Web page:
Our team has relied on Kevin for years not only as one of our go-to officiants, but more importantly, for helping verse our clients in the legalities around using amateaur officiants. His expertise and guidance have been valuable resources to us as planners in our efforts to educate our clients and properly lead them in their decisions surrounding the most critical piece of ensuring their marriage is lawfully established.
Elizabeth Flake - A Southern Soiree Wedding and Event Planning
Marriage Laws in North Carolina
There are two important things to know about marriage laws in North Carolina
Not just anyone can perform your ceremony. In NC you can't just have a friend or family member to go online and get ordained. Online ordination is not considered legal in NC. You can read more details below.
Virtual weddings are not legal in NC. You must be physically present with your officiant and two witnesses in order for the marriage to be considered valid.
Marriage Laws in NC
Getting married in North Carolina is relatively simple. All you have to do is agree to marry each other in front of an ordained minister and two witnesses, and have that minister pronounce you married. However, in North Carolina, it's not quite as simple as having a friend or relative to go online and receive an "ordination" to perform your ceremony.
Online Ordination Isn't Recognized as Legal in North Carolina
Don't just take my word for it. Here's a recent legal opinion by a Professor of Law at the University of North Carolina School of Government:
"North Carolina law actually strongly indicates that marriages performed by persons with no credential of ordination other than a certificate from the Universal Life Church are invalid."
Here's what a local attorney specializing in family law has to say about it,
"If your marriage was performed by a ULC [online] minister in North Carolina, there is a very good chance that you do not have a valid marriage.
If you are currently planning a wedding, I advise you to not use a ULC minister."
The Universal Life Church has actually been found guilty of fraud in NC for stating that their ordination is valid in the state. So - how about other online ordination institutions such as American Marriage Ministries or the American Fellowship Church? Legal experts in North Carolina agree that marriages performed by any online institution would also be considered invalid. "If an institution is similar to the Universal Life Church, then a court would treat any marriage performed by one of their “ministers” as voidable as well."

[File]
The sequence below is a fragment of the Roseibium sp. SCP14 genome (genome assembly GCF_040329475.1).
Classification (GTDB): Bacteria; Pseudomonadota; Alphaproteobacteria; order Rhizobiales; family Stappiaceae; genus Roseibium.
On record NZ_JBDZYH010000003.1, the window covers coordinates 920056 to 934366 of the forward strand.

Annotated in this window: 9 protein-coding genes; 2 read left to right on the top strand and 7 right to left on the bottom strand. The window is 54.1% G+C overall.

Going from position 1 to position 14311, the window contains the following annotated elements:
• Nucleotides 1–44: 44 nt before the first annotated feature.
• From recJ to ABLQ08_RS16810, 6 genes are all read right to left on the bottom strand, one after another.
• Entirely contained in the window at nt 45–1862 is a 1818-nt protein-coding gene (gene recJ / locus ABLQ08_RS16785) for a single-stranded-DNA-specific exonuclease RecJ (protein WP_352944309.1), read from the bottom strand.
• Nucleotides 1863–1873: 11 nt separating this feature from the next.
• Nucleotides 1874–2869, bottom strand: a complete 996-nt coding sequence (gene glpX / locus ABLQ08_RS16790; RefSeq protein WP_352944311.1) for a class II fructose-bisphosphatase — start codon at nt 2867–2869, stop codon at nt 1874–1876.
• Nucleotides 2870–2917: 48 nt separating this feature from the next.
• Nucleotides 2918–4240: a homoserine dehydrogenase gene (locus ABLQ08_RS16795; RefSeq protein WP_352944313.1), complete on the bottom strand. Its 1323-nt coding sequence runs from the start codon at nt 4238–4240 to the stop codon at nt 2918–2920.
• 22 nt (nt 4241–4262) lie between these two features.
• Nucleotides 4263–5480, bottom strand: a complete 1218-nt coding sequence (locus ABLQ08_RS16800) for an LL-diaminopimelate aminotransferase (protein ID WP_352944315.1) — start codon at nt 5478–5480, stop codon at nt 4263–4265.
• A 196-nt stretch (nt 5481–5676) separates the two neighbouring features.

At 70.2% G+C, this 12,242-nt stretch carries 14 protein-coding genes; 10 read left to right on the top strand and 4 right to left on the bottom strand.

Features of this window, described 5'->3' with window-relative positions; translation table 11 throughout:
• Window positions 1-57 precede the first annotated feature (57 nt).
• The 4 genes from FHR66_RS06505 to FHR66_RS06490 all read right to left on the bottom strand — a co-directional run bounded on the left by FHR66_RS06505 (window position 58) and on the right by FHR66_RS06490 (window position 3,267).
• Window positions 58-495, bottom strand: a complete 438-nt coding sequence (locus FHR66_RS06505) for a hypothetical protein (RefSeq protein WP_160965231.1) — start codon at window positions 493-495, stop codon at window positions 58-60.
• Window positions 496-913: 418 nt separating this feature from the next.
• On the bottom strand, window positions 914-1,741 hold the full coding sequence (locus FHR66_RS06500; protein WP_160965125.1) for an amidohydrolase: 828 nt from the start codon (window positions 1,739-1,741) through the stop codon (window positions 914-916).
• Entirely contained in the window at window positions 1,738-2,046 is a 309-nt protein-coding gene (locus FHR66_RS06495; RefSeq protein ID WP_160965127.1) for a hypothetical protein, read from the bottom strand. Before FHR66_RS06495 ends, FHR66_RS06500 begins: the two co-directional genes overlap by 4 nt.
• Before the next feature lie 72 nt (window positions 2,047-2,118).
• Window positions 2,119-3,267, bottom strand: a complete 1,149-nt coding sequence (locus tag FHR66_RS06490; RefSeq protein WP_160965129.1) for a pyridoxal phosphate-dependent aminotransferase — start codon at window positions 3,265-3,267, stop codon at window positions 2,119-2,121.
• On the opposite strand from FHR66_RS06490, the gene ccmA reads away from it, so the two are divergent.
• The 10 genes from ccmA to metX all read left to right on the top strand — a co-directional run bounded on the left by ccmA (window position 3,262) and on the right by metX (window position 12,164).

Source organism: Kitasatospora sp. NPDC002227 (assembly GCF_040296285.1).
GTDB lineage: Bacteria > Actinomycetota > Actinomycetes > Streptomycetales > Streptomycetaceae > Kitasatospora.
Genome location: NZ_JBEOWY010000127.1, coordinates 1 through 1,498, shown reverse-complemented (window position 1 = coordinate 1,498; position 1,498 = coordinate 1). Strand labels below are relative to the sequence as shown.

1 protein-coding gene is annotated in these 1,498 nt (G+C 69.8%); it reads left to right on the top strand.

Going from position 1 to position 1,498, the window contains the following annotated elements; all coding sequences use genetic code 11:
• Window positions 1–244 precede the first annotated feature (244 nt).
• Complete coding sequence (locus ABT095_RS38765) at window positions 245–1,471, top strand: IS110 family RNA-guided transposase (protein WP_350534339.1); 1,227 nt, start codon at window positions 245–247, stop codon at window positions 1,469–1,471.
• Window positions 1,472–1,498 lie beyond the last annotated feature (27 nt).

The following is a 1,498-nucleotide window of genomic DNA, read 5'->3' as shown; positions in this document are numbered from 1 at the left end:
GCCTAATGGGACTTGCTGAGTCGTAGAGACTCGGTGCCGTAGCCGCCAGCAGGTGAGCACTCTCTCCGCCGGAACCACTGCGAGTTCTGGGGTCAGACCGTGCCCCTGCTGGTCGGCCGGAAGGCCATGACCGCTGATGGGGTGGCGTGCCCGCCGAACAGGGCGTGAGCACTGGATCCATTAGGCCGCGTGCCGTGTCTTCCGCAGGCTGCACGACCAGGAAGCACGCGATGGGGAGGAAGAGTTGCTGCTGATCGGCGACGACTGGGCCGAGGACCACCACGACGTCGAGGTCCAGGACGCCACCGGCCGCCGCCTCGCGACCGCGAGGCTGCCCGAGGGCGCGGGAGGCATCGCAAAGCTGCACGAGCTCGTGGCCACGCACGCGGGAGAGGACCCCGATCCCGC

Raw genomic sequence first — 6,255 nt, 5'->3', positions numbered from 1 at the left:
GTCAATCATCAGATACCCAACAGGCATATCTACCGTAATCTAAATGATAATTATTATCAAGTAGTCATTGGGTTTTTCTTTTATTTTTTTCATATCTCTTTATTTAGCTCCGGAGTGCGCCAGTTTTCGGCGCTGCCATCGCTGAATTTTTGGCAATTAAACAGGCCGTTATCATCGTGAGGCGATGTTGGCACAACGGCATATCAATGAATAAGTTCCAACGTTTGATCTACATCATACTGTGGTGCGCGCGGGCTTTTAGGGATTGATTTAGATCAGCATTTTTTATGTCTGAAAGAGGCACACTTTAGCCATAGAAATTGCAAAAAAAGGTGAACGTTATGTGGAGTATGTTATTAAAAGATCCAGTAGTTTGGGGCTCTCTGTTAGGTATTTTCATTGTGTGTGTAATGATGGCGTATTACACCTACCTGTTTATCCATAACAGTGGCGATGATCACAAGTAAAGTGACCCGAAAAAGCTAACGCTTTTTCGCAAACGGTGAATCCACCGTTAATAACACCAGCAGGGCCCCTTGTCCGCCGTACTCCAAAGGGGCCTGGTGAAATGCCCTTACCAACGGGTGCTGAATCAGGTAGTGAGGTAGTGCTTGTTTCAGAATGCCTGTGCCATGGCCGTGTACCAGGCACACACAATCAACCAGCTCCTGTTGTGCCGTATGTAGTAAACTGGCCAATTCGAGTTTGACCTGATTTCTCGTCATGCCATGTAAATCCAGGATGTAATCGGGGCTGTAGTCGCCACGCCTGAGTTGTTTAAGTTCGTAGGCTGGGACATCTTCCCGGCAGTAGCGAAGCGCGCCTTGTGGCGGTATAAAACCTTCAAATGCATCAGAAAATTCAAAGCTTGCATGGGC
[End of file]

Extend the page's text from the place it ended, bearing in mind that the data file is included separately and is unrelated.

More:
What To Do?
The safest thing to do is to find a professional wedding officiant who is fully and legally ordained by a real church or religious denomination (and just because you need a minister it doesn’t mean you have to have a religious ceremony). Your friend or family member can still participate in the ceremony in a meaningful way while ensuring the legality of your marriage.
Still have questions? That’s what I’m here for. I’m glad to talk with you with no obligation whatsoever. Contact me for information about how I can help you through the process.
“We were considering having my college roommate perform our ceremony but after consulting with our wedding coordinator we decided to go with Kevin. We are so glad we did! All of our guests thought we had known him for years. He was warm and caring throughout the entire process. He’s one of those people that can put everyone at ease and make you feel like family.” - Jacqui M.
The state of North Carolina actually says that marriages may be performed by "an ordained minister of any religious denomination, a minister authorized by a church, or a magistrate." (NCGS 51-1). Furthermore, a "church" is legally defined as an organization which has a "distinct legal existence, established places of worship, regular congregations and ordained ministers selected after completing prescribed courses of study". In other words, ministers must have been ordained by a "brick-and-mortar" church (IRS Publication 1828). Unfortunately, there are a number of practicing ministers in NC with online or “mail order” ordinations. While the legal status of those marriages may never be questioned, there is the chance that they could be considered invalid in a court of law.